Once you’ve downloaded the app, you can visit the "Am I Eligible" tool and complete a quick set of questions to determine if you are eligible for the COVID-19 vaccine. If you are, the tool will offer a list of providers near you that you can contact to lock in an appointment. New Yorkers can return to the app at any time to recheck their eligibility.
The New York Times with the Surgo Foundation and Ariadne Labs also came up with a tool that calculates the number of people set to get the vaccine across the country and where anyone might fall on that list.
You can play around with the simple tool right here. You'll have to input your age, the name of the county you live in, indicate whether you belong to one of four professions (health care worker, essential worker, first responder or teacher) and whether you suffer from any COVID-19-related health risks.
The city’s Vaccine Command Center also has a vaccine tracker that shows a daily snapshot of how many people have been vaccinated, as well as how many vaccines have been delivered and reserved.
Where will you need to go to get a vaccine?
Like any other vaccine, you'll be able to get it from your health care provider, at community and hospital clinics, pharmacies, urgent care centers and some COVID-19 testing sites and community pop-up locations may also provide vaccinations, which you can find here.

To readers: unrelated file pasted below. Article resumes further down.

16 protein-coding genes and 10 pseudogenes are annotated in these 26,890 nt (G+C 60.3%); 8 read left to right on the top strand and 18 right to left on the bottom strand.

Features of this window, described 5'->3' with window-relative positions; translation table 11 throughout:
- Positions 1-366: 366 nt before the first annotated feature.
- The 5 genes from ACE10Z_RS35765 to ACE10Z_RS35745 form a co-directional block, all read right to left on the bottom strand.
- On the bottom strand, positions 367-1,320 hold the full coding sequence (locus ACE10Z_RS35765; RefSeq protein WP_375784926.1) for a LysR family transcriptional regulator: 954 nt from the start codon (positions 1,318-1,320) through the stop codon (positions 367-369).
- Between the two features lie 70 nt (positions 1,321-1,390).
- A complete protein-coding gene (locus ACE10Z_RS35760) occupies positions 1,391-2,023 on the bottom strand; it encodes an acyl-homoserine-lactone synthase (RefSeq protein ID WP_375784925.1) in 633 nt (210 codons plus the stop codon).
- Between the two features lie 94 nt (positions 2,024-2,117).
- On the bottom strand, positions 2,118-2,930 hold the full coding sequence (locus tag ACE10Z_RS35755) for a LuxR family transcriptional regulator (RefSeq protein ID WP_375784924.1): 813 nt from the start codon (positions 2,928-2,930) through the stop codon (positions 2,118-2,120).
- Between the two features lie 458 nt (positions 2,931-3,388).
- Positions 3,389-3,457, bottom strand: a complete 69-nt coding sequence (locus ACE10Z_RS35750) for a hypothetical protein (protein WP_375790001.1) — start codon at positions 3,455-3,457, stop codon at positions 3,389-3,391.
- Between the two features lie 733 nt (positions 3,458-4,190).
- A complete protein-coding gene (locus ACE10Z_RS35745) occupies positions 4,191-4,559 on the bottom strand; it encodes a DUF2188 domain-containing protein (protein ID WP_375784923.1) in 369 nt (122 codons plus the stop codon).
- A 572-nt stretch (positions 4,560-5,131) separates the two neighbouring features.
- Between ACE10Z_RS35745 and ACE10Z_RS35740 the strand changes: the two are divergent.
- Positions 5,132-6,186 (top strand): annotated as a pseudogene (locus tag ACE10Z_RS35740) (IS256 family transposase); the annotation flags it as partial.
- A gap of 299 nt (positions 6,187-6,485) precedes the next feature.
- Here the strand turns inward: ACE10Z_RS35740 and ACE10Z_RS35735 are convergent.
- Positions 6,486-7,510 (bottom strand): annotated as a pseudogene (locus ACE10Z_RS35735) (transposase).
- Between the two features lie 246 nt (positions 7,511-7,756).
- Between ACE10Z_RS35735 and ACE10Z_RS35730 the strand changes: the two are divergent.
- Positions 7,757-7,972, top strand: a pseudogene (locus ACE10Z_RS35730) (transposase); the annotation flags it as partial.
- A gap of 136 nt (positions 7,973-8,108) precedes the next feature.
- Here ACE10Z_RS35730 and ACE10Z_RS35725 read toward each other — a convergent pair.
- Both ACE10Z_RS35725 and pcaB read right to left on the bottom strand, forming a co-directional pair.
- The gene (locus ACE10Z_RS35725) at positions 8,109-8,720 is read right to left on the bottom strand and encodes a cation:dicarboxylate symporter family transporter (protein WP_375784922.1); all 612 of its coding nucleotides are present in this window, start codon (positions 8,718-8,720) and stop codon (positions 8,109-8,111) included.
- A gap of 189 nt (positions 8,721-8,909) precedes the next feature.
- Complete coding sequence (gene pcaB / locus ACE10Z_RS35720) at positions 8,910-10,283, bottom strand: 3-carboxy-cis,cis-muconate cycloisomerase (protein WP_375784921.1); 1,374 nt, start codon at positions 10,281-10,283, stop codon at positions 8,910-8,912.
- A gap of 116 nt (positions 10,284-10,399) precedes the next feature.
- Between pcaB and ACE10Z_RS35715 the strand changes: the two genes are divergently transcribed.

The state has also set up drive-thru COVID-19 vaccination sites at bigger facilities like the Javits Center, Yankee Stadium and Citi Field, Brooklyn Army Terminal, and at SUNY and CUNY campuses.
To see what site is the closest, you can now input your address or zip code at vaccinefinder.nyc.gov to find the nearest vaccine provider. From there, you can schedule an appointment on the respective vaccination center sites.
According to the New York Times, the federal government will send one million vaccine doses to nearly 6,500 retail pharmacies on February 11, with the goal of including about 40,000 drugstores and grocery stores in total.
How much will the vaccine cost?
It is free for everyone. If you have insurance, it may be billed but you will not be charged a copay or any other fee. Just be sure to double-check with your healthcare provider.
Will the city be tracking who does and does not get vaccinated?
No. You won't need to share your immigration status to be vaccinated. Your privacy will be protected. There are strict laws in place to ensure the confidentiality of your personal information, according to the city.
Should you get a vaccine if you already had COVID-19?
Since it is possible to get COVID-19 again, you should be vaccinated. Also, the vaccine may boost the protection your body has already built up. But, if you tested positive for COVID-19 within the past 90 days, you should wait to get the vaccine, since it is unlikely that you will get COVID-19 again during this time.
Do you still need to practice social distancing after receiving the vaccine?
Yes! While the vaccines are highly effective, none are 100 percent effective, which means that COVID-19 transmission will still be possible as people are vaccinated. The CDC recommends continuing to use a face mask, washing your hands frequently and maintaining 6 feet of distance from others even after you have received both doses of the vaccine.